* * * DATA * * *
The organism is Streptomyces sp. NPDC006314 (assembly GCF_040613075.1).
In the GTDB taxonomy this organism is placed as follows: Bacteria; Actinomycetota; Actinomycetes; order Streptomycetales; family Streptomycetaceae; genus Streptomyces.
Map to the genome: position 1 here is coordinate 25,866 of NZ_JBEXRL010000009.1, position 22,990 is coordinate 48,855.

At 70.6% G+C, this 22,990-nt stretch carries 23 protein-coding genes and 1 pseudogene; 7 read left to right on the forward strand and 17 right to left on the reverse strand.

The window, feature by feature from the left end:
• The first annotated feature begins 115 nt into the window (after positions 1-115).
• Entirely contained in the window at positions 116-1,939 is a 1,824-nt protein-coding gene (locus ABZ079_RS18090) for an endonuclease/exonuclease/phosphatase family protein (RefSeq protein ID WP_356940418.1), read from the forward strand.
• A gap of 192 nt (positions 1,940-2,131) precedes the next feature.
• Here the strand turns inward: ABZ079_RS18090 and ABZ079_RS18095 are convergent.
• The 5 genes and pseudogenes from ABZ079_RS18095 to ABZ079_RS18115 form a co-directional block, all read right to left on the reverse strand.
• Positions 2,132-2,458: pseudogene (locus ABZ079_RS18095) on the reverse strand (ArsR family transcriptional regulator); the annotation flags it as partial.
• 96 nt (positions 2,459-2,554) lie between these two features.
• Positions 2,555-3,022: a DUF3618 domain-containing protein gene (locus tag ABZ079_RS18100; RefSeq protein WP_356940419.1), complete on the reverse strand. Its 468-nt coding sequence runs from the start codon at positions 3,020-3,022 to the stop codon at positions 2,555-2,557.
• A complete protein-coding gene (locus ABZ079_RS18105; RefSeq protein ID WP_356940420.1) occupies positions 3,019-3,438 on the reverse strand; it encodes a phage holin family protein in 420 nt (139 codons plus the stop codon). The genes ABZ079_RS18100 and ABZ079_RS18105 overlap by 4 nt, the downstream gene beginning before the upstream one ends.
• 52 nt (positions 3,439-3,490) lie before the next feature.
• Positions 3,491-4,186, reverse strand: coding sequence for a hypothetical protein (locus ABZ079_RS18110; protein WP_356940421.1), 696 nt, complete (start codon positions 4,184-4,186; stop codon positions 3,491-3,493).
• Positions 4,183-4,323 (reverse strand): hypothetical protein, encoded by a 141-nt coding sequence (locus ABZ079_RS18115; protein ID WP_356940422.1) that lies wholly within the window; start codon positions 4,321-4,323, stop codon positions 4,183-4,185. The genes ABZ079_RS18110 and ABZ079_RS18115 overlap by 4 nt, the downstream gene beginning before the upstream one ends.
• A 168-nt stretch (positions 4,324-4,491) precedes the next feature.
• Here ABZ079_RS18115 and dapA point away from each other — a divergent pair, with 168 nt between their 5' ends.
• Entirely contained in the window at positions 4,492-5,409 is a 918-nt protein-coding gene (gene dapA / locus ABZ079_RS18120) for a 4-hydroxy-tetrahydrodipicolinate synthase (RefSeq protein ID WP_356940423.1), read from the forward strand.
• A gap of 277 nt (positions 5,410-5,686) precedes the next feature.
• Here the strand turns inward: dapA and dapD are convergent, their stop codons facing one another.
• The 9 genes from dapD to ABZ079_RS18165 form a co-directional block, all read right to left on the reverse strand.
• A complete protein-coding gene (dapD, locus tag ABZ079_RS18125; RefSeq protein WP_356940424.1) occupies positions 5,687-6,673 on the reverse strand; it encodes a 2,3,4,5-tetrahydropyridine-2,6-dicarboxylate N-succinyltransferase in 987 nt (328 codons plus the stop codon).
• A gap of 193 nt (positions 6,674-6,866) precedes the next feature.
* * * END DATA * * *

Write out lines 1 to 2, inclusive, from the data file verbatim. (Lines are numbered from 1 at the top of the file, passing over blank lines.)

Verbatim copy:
The organism is Streptomyces sp. NPDC006314 (assembly GCF_040613075.1).
In the GTDB taxonomy this organism is placed as follows: Bacteria; Actinomycetota; Actinomycetes; order Streptomycetales; family Streptomycetaceae; genus Streptomyces.